What becomes normal

Truly none of us are normal deep down inside.  We all have our crazy stuff, some more than others of course (myself included!).  Better for most of that stuff to stay buried you say?  Maybe so.  Then again, why ever lose hope for becoming more whole, getting well?

For some of us, we don’t get to choose what will be normal for us and our loved ones.  This is particularly true when someone gets sick or suffers a serious accident affecting them for say, 6 months or longer.  After 6 months the healthcare profession changes your status from acute to chronic.  By then the “normal” way of life has broken down and often looks a lot different than before the event.  Expectations can change for the future; often people look at you or treat you differently as well affecting many, many relationships.

When living with a serious, ongoing illness or disability, new norms for life get set in motion and become habit.  At some point we have to adapt to the changes in routines, levels of functioning, finances, symptoms, emotions, social dynamics, recreation, work, and more.  If we don’t adapt then we would spend incredible amounts of energy and resources repeatedly trying to figure out how to cope with the changes.  Instead, new daily activities get strung together as new habits, eventually become routines and may even become a new identity as they combine into roles such as “patient,” or “caregiver.”  The phrase, “new normal” comes to mind when such profound changes affect both our lives and the persons around us every day.

We don’t necessarily like where we have landed when it is undesirable.  Sometimes we can’t change things for awhile; other times the changes become permanent.  We do have to make a choice about how we cope with all of it emotionally and in our thought processes including our self-talk.  Will we be angry or find peace perhaps in the promises of our Lord, Jesus Christ?  Will we give up or keep seeking for answers to aid our recovery?   Who will we blame for our lot in life at any given moment?  Acceptance may come or it may never arrive on our doorstep.  However, some semblance of acceptance is key for moving forward.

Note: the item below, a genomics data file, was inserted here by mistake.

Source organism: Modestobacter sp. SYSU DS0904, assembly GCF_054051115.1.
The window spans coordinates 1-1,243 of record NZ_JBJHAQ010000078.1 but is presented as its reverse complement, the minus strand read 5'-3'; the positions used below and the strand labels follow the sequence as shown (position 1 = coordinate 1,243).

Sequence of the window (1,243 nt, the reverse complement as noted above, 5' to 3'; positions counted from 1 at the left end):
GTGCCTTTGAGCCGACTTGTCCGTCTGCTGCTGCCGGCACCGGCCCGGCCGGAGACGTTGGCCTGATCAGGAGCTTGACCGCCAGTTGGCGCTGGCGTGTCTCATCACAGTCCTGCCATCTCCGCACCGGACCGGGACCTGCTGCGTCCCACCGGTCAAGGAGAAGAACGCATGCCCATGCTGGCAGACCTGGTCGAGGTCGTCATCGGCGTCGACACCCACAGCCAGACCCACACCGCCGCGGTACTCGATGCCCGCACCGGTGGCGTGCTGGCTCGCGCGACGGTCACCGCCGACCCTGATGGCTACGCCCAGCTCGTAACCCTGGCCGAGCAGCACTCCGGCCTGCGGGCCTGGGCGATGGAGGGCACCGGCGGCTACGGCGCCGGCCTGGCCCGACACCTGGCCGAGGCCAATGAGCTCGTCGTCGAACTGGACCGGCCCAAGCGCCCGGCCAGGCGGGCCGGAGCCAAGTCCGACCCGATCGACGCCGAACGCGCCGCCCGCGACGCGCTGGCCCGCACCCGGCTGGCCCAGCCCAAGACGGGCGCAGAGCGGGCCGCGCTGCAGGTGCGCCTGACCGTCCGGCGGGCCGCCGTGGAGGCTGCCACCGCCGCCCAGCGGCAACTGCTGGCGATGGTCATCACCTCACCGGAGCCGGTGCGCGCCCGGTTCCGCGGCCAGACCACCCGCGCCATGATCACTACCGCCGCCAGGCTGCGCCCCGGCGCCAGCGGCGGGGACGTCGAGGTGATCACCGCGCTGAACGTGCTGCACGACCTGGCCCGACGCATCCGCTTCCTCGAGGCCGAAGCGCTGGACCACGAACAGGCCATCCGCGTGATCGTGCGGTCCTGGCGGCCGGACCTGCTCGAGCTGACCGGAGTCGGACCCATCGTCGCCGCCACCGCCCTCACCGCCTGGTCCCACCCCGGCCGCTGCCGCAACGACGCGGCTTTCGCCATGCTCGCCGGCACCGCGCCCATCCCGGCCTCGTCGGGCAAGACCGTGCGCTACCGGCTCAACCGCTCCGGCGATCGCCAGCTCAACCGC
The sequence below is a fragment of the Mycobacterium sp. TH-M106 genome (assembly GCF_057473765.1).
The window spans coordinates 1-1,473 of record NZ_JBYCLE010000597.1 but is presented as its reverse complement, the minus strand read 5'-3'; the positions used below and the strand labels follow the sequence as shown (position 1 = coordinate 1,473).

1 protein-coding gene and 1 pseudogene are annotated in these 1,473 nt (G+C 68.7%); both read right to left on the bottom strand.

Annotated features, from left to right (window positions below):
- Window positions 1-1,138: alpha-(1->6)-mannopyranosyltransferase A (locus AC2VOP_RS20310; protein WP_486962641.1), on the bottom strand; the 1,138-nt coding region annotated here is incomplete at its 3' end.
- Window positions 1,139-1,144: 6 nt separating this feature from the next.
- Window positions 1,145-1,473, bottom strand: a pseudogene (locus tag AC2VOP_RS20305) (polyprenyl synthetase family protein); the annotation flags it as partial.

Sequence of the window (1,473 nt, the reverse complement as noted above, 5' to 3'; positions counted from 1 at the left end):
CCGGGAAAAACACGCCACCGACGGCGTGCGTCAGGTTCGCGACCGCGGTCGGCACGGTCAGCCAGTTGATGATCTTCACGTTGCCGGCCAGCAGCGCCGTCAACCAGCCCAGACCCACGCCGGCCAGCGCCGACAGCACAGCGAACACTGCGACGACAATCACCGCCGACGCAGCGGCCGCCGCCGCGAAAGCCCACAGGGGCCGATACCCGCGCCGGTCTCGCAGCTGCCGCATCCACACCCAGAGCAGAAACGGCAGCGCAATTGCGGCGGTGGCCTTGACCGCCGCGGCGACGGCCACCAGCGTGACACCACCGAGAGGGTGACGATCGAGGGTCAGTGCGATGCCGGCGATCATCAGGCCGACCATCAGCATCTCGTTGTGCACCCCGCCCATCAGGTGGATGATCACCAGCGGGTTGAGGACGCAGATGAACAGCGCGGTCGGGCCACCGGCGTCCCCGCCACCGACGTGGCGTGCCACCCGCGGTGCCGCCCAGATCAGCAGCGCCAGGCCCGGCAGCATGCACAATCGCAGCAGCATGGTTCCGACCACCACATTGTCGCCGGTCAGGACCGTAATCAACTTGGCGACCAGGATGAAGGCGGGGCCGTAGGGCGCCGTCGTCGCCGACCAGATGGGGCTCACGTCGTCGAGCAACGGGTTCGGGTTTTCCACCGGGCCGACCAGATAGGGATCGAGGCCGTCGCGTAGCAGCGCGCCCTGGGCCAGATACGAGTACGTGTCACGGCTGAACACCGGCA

The process for me in finding a new normal has occurred slowly over 5 years of battling a serious illness.  If I were to summarize the 3 tests noted above of adaptation, emotional adjustment, and thought processes I would admit that I do not like most of the current outcomes.  I don’t like the myriad of mold and chemical-avoidance strategies that everyone in our home must complete every day to minimize triggering a seizure attack episode for me.  But we do them anyways.  I used to cry just about every day and now it’s much less, mostly when discouraged by roadblocks in my care. But I keep searching anyways for answers.  Lastly, I don’t and have never doubted that these daily wretched episodes have a biological (NOT psychological) cause that can be treated.  So I use the tools I have to help myself get well.  I don’t know when or how or why the episodes will stop.  I do believe that one day they will stop completely.

And when the seizures stop I will embrace a new normal.  Things won’t be the same as they were 5 years ago when I was working as an occupational therapist in home health care.  My physical frame is weaker and injured from all of the physical trauma and I’m not sure how much I can get back.  I will try, however!  I can no longer attend our church, contributing to the loss of many relationships that were just getting started when I got sick.  Travelling is restricted to camping in the Tin Can Ranch (on wheels!) for the foreseeable future.  On the flipside, a few positive outcomes include having tremendously increased my computer skills, renewed my interest in entrepreneurship, and desire to support my husband’s growing paddling dealership.  Being his helpmate has given me purpose on my sickest days when making his lunch when I am awake in the middle of the night was all I could do for my Stevers.